Why Ryan Reynolds Believes Anxiety Has Helped Him Become a ‘Better’ Dad

Ryan Reynolds and Blake Lively with their children. Michael Tran/FilmMagic

When it comes to being a dad, Ryan Reynolds He sees anxiety as his superpower.

“Believe [anxiety] It makes it better because you focus less on yourself and more on your kids,” Reynolds, 47, said. Deadpool and Wolverine co-star Hugh Jackman during a joint People interview published on Wednesday, May 29. “I know you know it too.”

Now he has welcomed four children with his wife. Blake Lively – the couple share James, 9, Inez, 7, Betty, 4, and a 15-month-old baby whose name has not been revealed. Reynolds confessed that he is glad he experienced some degree of mental health issues so he could be a guiding light for his little ones.

“Now I love having anxiety, I love having had anxiety,” she continued. “Because when I see my kids experiencing some of that, which is probably genetic, I know how to approach it in a compassionate way that really allows them to feel seen. I know I can’t just fix it. And I can communicate all that to them and with them. “I am always grateful for that.”

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This isn’t the first time Reynolds has spoken out about his anxiety. Over the years, he has often been candid about his mental health, something to which his family has been credited. The actor said Entertainment tonight in July 2021 that, as a parent, you focus on modeling certain “behaviors” to create “space” for emotions like sadness, anxiety, or anger.

“Part of that is destigmatizing things and creating a conversation around [mental health]. “I know that when I felt at absolute rock bottom, it’s usually because I felt alone in something I was feeling,” he told the outlet. “So I think when people talk about it, it kind of liberates other people.”

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while talking to CBS Sunday Morning In 2022, Reynolds confessed that has suffered of anxiety “your whole life,” noting that a completely different part of your personality “takes over” when you start to feel a panic attack coming on.

Recalling a particularly bad mental health moment before an appearance on Late Night with Dave Letterman In 2015, Reynolds said he literally felt like he was going to “die” before going on stage.

Ryan Reynolds and Blake Lively Us Weekly 2410 Hugh JackmanRyan Reynolds and Blake Lively Us Weekly 2410 Hugh Jackman

Jon Kopaloff/FilmMagic

“I remember being backstage before the curtain opened and thinking, ‘I’m going to die.’ “I’m literally going to die here,” she recalled thinking. “The curtain is going to open and I’m just going to be, I’m just going to be a symphony of vomit, something horrible is just going to happen.”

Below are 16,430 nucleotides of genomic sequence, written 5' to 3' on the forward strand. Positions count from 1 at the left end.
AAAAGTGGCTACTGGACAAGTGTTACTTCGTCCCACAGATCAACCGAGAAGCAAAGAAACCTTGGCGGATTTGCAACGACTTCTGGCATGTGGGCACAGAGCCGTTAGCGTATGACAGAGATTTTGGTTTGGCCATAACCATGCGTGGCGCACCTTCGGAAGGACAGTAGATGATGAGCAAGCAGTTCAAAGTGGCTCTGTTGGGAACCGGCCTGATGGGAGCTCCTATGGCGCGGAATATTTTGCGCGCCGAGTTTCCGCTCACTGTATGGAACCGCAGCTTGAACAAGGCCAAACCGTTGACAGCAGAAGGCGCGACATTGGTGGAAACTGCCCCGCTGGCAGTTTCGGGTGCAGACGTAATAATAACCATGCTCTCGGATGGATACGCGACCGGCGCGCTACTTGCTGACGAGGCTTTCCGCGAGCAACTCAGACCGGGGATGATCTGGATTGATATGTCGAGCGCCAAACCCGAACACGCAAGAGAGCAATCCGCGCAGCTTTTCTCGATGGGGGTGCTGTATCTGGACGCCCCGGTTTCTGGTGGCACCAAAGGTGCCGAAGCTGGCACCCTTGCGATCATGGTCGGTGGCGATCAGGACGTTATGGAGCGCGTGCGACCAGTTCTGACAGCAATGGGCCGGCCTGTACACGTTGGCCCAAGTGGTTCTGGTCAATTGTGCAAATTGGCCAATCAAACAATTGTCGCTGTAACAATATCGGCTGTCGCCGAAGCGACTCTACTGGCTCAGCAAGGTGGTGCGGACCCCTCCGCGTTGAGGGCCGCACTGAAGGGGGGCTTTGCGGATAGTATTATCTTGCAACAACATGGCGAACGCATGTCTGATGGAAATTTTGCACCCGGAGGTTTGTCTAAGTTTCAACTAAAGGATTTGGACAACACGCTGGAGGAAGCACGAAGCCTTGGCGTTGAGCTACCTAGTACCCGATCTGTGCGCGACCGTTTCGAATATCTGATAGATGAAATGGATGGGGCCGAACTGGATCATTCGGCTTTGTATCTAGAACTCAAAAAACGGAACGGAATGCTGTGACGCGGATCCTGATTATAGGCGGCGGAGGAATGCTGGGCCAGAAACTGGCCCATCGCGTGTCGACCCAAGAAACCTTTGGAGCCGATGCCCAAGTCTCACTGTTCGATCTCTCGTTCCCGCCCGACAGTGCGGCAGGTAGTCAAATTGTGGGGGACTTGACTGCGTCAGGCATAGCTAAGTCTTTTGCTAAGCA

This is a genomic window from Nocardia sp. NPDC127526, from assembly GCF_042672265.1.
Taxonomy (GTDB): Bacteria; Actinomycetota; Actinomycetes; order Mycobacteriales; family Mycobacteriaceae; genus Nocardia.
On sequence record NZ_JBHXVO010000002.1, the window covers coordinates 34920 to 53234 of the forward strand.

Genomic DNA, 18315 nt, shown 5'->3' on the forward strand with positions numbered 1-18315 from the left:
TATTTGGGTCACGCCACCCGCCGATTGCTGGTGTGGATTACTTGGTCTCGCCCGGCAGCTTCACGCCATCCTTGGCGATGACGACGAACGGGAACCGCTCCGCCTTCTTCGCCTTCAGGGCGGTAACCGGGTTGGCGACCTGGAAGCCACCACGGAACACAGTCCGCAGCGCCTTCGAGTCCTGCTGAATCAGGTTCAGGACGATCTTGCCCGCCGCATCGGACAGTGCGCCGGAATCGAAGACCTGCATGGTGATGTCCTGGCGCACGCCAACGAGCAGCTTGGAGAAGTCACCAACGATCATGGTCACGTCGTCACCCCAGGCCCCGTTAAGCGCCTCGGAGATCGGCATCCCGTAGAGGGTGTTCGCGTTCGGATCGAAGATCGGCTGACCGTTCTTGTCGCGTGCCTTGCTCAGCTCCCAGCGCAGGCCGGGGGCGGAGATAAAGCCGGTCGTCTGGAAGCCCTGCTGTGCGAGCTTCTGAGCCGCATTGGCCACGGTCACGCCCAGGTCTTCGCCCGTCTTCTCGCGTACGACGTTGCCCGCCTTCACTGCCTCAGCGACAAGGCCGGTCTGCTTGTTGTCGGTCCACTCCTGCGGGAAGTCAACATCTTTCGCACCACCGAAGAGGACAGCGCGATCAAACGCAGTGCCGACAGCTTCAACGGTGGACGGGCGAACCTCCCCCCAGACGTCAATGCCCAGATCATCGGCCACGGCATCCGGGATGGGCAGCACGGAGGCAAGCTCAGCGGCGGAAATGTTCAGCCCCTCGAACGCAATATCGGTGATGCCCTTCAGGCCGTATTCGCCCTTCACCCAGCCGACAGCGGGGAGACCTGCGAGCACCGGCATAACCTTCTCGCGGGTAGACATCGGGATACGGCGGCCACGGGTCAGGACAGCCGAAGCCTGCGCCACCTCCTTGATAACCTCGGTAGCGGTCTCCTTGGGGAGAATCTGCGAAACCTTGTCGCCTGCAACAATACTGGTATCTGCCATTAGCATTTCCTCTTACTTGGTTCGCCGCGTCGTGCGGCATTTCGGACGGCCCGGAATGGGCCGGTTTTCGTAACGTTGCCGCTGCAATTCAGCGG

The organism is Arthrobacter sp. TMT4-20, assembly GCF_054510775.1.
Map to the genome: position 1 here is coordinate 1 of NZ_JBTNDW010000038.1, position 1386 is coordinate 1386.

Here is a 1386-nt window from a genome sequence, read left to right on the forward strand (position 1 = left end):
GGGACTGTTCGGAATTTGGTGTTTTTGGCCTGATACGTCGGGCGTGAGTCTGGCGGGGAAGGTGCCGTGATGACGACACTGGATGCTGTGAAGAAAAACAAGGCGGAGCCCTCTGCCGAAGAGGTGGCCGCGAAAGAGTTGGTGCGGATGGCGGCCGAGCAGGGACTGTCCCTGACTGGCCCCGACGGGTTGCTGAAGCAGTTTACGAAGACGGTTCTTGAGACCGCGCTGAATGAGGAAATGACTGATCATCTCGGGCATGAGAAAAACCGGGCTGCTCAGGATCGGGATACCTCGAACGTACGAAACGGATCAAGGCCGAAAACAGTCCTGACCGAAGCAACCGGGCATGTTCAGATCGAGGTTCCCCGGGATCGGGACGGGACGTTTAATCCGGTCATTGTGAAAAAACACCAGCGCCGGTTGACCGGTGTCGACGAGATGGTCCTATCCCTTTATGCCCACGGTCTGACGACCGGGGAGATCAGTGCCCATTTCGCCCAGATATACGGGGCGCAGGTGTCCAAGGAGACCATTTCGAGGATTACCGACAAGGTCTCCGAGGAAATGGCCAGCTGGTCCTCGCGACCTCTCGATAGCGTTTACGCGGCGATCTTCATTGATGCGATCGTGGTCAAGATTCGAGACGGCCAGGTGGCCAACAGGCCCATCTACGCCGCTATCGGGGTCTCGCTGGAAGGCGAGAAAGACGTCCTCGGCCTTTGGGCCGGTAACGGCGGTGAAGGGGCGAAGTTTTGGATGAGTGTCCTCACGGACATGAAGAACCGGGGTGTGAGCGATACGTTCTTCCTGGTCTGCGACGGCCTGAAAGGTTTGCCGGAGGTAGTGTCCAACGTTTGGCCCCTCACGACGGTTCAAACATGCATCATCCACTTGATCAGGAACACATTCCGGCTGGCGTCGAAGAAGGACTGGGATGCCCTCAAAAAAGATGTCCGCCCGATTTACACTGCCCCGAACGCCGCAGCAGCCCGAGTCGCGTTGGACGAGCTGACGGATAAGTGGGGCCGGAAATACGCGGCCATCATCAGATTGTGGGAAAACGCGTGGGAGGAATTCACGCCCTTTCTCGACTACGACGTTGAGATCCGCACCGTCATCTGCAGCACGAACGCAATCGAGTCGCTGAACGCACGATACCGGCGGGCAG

For Reynolds, however, being the center of attention is the key to overcoming the low moments.

“As soon as the curtain opens – and this happens a lot in my job too – it’s like this little guy takes control,” he explained. “And he said, ‘I already have this.’ You’re great.’ I feel my heart rate drop and my breathing calm down and I come out and I’m a different person. And I walk out of that interview saying, ‘God, I’d love to be that guy!’”

Now, years later, Reynolds has learned how to channel more professional benefits from having anxiety.

“People who have anxiety are constantly thinking about the future,” he told Jackman during his People interview. “You’re constantly thinking, ‘What if this happens? What if that happens?’ You are always telling yourself stories. So when we’re shooting Deadpool and Wolverine, Not only am I shooting the movie, I’m also sitting in the audience like a cautious critic saying, “I don’t like that.” I do not believe that.’ So anxiety creates that ecosystem of awareness that you wouldn’t otherwise have. [have].”

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Jackman, for his part, told Reynolds that his perspective on talking to his children about anxiety and mental health has changed as they get older. (Jackman shares Oscar, 24, and Ava, 19, with his ex-wife Deborra Lee Furness.)

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“I was a little old school. I thought, ‘Don’t burden them if you’re anxious,’” she shared. “Let’s say you have opening night or you’re hosting the Oscars; During the previous three weeks, I distance myself a little. And then someone told me: ‘But your children don’t know you have the Oscars.’ Maybe they are thinking that you are angry with them. [or] “They’ve done something.”

Jackman added that being transparent about his feelings has helped him cope with tense moments.

“Yesterday I had to make an awkward phone call, and I actually said to my son, ‘I have to make this awkward phone call.’ I’m a little nervous about that. If I look a little out of place, that’s why,’” he recalled. “And he says, ‘Oh.’ And then he said, ‘How was the call, Dad?’ I said, ‘I feel so much better.'”

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